My story is largely text based - I am convinced that written text is still by far the best way that we have of communicating complex ideas. However, it would be foolish to dismiss the obvious success of the various technical enhancements which have driven the evolution of the web. They can clearly add immensely to the attractiveness of material and the ease with which people can engage with it. Therefore, I'm going to roll out a large number of technical enhancements to the site as I go along. Some of these will be basic and fairly boring - I'll need to introduce anti-spam measures pretty soon and I'll need to add various sections (e.g. "About Me") to put structure on the material. Others will be more interesting - video, audio, interactive maps, animated graphs, slideshows and so on. Meanwhile, I'll also add technical features which will make it easier for people to follow the various different thematic threads that I publish.

As I add technical features, I'll try to provide some commentary as to why I'm adding them and what I hope that they'll bring to the narrative.

For starters, with this, my second post, I have added a chronological listing of posts to the right-hand column. On day 1, the site was just a single web-page with a comments box. By adding the listing of recent posts, I've transformed it into what is effectively a blog. I've also added a link to a RSS feed, in response to a request in the comments. As I go along, I'll add more and more features and the site will gradually transform from blog to a fairly elaborate web site incorporating all sorts of stuff. Many of these features are already in place and lurking beneath the surface of the site - I spent 6 months building out the technical infrastructure before I went live. In terms of exactly what features I'll add and when, I'll decide as I go along - and these decisions will be driven by the narrative rather than being introduced for their own sake.

7. I'm going to try hard to avoid acrimonious debate

My seventh and final guideline is an important one! One of the unexpected characteristics of Internet communication is that it seems to be very good at producing acrimony, snarkiness, polarised 'debates' which quickly degenerate into slagging matches and general mean-ness. I've seen far too much of this in the past to have any interest in engaging in such pointless arguments (I have not been without fault myself on occasion in the past either!). To some extent the format that I have chosen for telling my story is designed to reduce the opportunity for such arguments: it's hard to disagree with my historical account of what I thought in the past and what mistakes I made. Still I'm sure the Internet will turn up some people who will do so enthusiastically. In general, I'm resolved to avoid getting into polarised debates. I will try to respond to comments and questions and disagreements as long as they are civil, but I'm probably going to be fairly busy publishing the core material, which is my focus, and my time will be limited. I apologise in advance if I don't get around to responding to everything that I would like to.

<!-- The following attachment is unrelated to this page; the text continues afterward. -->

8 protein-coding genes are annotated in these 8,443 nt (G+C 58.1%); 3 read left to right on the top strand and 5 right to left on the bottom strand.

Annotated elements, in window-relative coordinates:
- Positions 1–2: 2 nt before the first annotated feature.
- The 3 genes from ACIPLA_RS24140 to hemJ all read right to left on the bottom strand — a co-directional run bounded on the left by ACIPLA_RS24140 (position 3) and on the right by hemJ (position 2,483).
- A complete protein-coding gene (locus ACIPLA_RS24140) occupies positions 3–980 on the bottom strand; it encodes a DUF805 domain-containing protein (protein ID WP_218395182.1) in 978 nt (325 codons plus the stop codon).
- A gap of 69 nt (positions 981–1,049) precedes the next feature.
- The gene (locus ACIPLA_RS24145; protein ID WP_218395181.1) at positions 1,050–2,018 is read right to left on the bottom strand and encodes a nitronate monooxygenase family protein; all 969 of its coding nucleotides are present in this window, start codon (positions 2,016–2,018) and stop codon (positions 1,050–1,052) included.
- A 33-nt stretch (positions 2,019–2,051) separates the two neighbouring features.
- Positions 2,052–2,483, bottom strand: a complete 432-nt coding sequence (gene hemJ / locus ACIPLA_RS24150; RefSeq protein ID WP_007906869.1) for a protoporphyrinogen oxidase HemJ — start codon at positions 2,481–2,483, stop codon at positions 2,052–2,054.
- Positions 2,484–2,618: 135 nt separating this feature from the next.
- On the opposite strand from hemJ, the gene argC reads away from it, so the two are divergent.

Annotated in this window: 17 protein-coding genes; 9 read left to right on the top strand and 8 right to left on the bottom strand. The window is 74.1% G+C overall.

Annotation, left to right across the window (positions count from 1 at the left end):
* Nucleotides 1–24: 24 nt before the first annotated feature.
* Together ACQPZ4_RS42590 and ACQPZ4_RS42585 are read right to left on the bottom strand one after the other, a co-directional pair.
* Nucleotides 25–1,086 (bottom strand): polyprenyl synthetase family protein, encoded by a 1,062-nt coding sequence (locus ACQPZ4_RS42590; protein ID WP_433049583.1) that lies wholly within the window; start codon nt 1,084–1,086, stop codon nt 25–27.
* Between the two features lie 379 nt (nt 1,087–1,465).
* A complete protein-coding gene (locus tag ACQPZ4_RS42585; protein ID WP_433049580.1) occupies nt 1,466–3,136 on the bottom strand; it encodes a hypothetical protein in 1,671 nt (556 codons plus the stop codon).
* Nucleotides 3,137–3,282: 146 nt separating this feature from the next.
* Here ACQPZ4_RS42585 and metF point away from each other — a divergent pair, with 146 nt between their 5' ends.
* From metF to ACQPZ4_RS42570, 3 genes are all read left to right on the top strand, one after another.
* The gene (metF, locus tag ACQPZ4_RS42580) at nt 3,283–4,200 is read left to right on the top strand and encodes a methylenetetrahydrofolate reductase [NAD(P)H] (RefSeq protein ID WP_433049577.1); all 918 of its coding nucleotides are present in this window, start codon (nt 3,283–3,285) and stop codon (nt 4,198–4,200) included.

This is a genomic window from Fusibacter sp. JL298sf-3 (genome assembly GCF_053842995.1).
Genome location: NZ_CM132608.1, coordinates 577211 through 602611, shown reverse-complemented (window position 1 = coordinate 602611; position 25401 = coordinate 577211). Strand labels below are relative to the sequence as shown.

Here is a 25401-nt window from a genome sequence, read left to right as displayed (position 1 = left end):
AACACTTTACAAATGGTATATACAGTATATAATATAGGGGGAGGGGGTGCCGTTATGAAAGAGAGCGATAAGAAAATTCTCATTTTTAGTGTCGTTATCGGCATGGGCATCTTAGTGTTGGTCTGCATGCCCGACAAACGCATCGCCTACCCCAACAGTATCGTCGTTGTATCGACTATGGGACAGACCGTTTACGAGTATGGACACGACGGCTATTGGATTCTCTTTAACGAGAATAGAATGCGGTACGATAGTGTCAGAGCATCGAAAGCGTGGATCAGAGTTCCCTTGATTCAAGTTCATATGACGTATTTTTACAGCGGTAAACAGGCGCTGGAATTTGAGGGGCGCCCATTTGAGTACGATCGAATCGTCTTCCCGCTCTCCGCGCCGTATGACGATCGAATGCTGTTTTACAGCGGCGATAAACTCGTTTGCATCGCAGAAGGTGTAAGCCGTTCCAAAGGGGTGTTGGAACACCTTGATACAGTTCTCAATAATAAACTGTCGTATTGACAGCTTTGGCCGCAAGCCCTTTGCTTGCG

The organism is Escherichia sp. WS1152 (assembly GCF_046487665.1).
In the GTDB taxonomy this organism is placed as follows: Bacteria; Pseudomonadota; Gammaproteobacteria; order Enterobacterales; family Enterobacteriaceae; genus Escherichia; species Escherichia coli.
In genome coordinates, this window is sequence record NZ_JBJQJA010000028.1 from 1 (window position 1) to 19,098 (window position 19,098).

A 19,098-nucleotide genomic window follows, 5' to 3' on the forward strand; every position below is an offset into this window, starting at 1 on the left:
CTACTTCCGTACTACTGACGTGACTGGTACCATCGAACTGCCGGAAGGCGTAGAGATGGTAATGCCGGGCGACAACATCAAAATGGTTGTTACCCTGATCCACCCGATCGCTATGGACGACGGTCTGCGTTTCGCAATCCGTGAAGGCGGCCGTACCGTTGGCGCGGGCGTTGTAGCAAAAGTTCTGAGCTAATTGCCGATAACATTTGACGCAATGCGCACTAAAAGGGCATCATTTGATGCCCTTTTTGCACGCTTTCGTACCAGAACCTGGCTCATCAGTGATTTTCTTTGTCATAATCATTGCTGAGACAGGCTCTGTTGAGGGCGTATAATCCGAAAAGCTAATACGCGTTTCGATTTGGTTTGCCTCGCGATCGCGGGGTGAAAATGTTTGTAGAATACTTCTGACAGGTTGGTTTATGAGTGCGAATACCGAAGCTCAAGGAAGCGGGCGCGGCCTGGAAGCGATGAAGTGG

Now, I think that I've provided enough of an introduction to my plans and I should now get onto telling the story itself. Before launching into the narrative, however, there is one background detail that I would like to explain - the story of my name. I'm sure that everybody I've ever met has wondered how on earth I got such a name but most people are too polite to ask, and I've never actually told the full story before. That will be the subject of my next post which will appear here on Monday (I'm going to take a wee break over the weekend to drink beer and celebrate the fact that I finally got this website launched).

Comments (14)

Mark Conroy

Chekov,

Looking forward to reading the rest of your tale - pity we never got to collaborate on Indymedia, you left as I joined!

For anti-spam, can I direct you towards honeypot (I know this site isn't built in Drupal, but the theory will be the same). http://drupal.org/project/honeypot

It has the great benefit of lurking in the background, so no one sees it and is top class at killing (non-human) spam.

Good luck,
Mark.

Sinéad Agnew

Chekov, am intrigued - it all sounds very exciting. Are you writing full time now? Best of luck with it all - I shall watch and learn. Sinéad

chekov's picture
chekov

Thanks for the feedback - I am definitely not writing full time! I would be a very hungry and poor man if I was. I have one full time job and 2 part time ones. I've been writing drafts of this stuff for the last few years, so I won't be spending the entire year writing, or I hope not anyway.

Mark Conroy

Just realised this site is built in Drupal. How didn't I notice?

Even more reason to use honeypot - you won't be disappointed.

chekov's picture
chekov

Thanks for the suggestion, I hadn't settled on an anti-spam tech yet, so that's really helpful and I don't like captchas for accessibility reasons, so I'll definitely check it out.

Anonymous

à bientôt!

Larkin

Which cat is that?

chekov's picture
chekov

He's using the door as a bridge between the wardrobe and the lightshade which he wants to attack, naturally.

colum

I like the evolutionary strategy to your mission and everyone loves photos of cats! Is that photo a metaphor?

chekov's picture
chekov

It's both a metaphor and an internet staple. The metaphor works for me on a number of levels (what on earth is he going to do, riskiness, surveying the world...)

snagger

how about a list we can add bugs and requests to?

chekov's picture
chekov

I'll add one in before long - for the moment, just point it out / ask for it here.

Conor M

I'm looking forward to reading it.

Christine Karat...

Thoughtful. Not ponderous. The wild west... Ahhh...